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# F# - Bitwise Operators

Bitwise operators work on bits and perform bit-by-bit operation. The truth tables for &&& (bitwise AND), ||| (bitwise OR), and ^^^ (bitwise exclusive OR) are as follows −

p | q | p &&& q | p ||| q | p ^^^ q |

0 | 0 | 0 | 0 | 0 |

0 | 1 | 0 | 1 | 1 |

1 | 1 | 1 | 1 | 0 |

1 | 0 | 0 | 1 | 1 |

Assume if A = 60; and B = 13; now in binary format they will be as follows −

A = 0011 1100

B = 0000 1101

-----------------A&&&B = 0000 1100

A|||B = 0011 1101

A^^^B = 0011 0001

~~~A = 1100 0011

The Bitwise operators supported by F# language are listed in the following table. Assume variable A holds 60 and variable B holds 13, then −

Operator | Description | Example |
---|---|---|

&&& | Binary AND Operator copies a bit to the result if it exists in both operands. | (A &&& B) will give 12, which is 0000 1100 |

||| | Binary OR Operator copies a bit if it exists in either operand. | (A ||| B) will give 61, which is 0011 1101 |

^^^ | Binary XOR Operator copies the bit if it is set in one operand but not both. | (A ^^^ B) will give 49, which is 0011 0001 |

~~~ | Binary Ones Complement Operator is unary and has the effect of 'flipping' bits. | (~~~A) will give -61, which is 1100 0011 in 2's complement form. |

<<< | Binary Left Shift Operator. The left operands value is moved left by the number of bits specified by the right operand. | A <<< 2 will give 240 which is 1111 0000 |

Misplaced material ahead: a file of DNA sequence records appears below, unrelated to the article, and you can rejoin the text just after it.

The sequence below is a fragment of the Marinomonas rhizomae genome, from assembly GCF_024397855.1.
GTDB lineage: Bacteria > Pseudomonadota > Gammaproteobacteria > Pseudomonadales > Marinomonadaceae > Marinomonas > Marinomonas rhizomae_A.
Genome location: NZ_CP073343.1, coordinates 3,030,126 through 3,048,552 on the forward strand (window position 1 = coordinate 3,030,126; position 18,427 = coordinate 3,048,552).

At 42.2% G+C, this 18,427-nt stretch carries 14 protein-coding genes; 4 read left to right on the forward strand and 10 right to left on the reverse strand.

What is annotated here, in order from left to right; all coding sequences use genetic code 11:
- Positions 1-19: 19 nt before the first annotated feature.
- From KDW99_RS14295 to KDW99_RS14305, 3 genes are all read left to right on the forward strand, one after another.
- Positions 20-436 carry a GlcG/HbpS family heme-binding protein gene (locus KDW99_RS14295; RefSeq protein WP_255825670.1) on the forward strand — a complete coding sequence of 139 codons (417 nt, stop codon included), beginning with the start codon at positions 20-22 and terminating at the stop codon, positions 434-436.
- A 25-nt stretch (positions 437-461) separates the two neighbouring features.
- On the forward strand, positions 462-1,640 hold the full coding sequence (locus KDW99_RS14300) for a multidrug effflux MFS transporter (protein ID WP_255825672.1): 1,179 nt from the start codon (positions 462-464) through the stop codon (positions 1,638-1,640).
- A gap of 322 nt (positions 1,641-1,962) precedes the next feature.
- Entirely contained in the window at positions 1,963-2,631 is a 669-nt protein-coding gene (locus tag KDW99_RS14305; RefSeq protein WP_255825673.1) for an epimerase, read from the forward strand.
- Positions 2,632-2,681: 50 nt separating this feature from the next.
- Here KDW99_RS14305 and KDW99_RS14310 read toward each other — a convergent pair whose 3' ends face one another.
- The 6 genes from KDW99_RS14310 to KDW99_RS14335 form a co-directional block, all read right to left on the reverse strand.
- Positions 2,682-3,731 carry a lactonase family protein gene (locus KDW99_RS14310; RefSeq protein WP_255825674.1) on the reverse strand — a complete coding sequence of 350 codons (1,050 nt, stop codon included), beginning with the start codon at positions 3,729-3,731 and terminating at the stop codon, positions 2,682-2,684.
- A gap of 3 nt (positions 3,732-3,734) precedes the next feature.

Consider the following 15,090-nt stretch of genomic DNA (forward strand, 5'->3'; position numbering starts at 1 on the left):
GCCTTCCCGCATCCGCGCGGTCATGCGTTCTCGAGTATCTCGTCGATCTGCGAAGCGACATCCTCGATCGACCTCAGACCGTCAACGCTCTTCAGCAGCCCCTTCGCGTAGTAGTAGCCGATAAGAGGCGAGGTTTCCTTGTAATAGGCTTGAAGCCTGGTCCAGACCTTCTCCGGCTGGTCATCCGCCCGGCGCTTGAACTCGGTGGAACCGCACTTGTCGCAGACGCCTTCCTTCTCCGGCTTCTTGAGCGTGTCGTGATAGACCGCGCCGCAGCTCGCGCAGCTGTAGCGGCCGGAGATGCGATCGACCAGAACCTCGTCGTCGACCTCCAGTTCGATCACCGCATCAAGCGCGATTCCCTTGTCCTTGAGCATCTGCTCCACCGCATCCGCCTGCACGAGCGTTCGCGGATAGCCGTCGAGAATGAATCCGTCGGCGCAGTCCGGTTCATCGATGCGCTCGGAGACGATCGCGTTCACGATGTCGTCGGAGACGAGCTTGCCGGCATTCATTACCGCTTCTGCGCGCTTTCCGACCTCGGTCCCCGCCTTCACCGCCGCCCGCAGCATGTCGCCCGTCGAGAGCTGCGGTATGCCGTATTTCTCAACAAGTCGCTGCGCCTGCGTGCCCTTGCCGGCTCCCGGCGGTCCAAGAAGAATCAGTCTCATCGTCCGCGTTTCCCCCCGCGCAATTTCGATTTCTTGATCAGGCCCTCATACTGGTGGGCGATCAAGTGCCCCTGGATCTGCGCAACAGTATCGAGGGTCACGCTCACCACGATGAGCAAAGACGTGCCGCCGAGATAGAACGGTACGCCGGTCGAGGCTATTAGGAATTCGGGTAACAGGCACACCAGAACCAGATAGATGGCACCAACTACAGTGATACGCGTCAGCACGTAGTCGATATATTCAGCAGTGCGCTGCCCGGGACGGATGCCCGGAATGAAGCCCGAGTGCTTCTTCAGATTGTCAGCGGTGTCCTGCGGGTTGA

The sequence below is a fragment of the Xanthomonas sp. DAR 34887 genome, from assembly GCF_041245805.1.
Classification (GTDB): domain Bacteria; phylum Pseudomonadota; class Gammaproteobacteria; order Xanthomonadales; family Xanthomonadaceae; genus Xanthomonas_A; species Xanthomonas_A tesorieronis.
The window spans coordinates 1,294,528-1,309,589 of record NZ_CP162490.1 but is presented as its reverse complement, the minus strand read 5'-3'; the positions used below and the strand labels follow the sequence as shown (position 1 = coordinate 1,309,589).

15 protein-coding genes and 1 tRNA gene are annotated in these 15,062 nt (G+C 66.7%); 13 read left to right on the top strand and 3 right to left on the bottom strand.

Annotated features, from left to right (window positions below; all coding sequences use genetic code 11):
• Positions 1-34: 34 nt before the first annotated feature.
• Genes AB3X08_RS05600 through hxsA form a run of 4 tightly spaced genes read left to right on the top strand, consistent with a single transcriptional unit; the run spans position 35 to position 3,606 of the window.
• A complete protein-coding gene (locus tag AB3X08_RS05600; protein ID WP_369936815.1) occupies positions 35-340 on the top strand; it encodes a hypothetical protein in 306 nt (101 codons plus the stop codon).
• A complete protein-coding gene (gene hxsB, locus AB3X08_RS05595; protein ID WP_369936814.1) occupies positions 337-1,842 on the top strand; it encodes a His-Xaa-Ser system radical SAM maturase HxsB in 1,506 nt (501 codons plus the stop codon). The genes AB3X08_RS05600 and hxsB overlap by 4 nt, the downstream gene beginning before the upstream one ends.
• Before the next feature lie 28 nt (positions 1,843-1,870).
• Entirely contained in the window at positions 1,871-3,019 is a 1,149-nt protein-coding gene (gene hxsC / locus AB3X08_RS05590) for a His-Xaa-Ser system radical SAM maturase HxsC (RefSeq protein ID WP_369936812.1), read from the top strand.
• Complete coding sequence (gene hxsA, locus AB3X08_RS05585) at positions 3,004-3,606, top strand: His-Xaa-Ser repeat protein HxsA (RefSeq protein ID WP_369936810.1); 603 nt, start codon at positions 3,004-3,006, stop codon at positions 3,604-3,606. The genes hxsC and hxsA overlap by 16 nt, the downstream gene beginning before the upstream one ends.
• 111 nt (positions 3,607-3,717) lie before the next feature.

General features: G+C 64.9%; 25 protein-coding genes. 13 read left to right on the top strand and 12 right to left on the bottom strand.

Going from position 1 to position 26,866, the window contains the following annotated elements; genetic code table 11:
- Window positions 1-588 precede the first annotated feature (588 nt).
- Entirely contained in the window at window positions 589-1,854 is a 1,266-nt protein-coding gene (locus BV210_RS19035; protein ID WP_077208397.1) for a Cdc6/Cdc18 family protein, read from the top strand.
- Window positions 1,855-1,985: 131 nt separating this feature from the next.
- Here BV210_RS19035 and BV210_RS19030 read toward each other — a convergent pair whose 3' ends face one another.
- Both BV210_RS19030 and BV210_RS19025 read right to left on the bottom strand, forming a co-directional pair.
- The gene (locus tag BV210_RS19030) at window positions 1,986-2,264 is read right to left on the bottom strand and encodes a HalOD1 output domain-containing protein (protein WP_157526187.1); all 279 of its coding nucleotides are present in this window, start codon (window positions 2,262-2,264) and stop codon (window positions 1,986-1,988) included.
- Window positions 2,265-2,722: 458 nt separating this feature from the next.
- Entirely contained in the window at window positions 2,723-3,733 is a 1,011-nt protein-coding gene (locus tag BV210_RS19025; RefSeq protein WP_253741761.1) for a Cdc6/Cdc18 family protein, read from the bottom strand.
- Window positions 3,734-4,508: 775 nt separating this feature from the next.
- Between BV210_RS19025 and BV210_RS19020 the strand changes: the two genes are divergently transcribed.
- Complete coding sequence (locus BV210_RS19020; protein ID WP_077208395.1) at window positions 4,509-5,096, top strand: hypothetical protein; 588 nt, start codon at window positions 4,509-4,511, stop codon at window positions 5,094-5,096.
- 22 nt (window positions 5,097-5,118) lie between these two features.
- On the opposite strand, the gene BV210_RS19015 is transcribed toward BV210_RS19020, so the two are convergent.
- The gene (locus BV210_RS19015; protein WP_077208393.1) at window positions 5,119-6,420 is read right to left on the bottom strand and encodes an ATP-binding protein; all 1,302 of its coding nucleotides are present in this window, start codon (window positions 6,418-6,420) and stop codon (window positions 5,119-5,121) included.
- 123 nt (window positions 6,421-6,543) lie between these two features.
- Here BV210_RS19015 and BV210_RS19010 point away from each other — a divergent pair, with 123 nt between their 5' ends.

>>> | Binary Right Shift Operator. The left operands value is moved right by the number of bits specified by the right operand. | A >>> 2 will give 15 which is 0000 1111 |

## Example

let a : int32 = 60 // 60 = 0011 1100 let b : int32 = 13 // 13 = 0000 1101 let mutable c : int32 = 0 c <- a &&& b // 12 = 0000 1100 printfn "Line 1 - Value of c is %d" c c <- a ||| b // 61 = 0011 1101 printfn "Line 2 - Value of c is %d" c c <- a ^^^ b // 49 = 0011 0001 printfn "Line 3 - Value of c is %d" c c <- ~~~a // -61 = 1100 0011 printfn "Line 4 - Value of c is %d" c c <- a <<< 2 // 240 = 1111 0000 printfn "Line 5 - Value of c is %d" c c <- a >>> 2 // 15 = 0000 1111 printfn "Line 6 - Value of c is %d" c

When you compile and execute the program, it yields the following output −

Line 1 - Value of c is 12 Line 2 - Value of c is 61 Line 3 - Value of c is 49 Line 4 - Value of c is 49 Line 5 - Value of c is 240 Line 6 - Value of c is 15

fsharp_operators.htm

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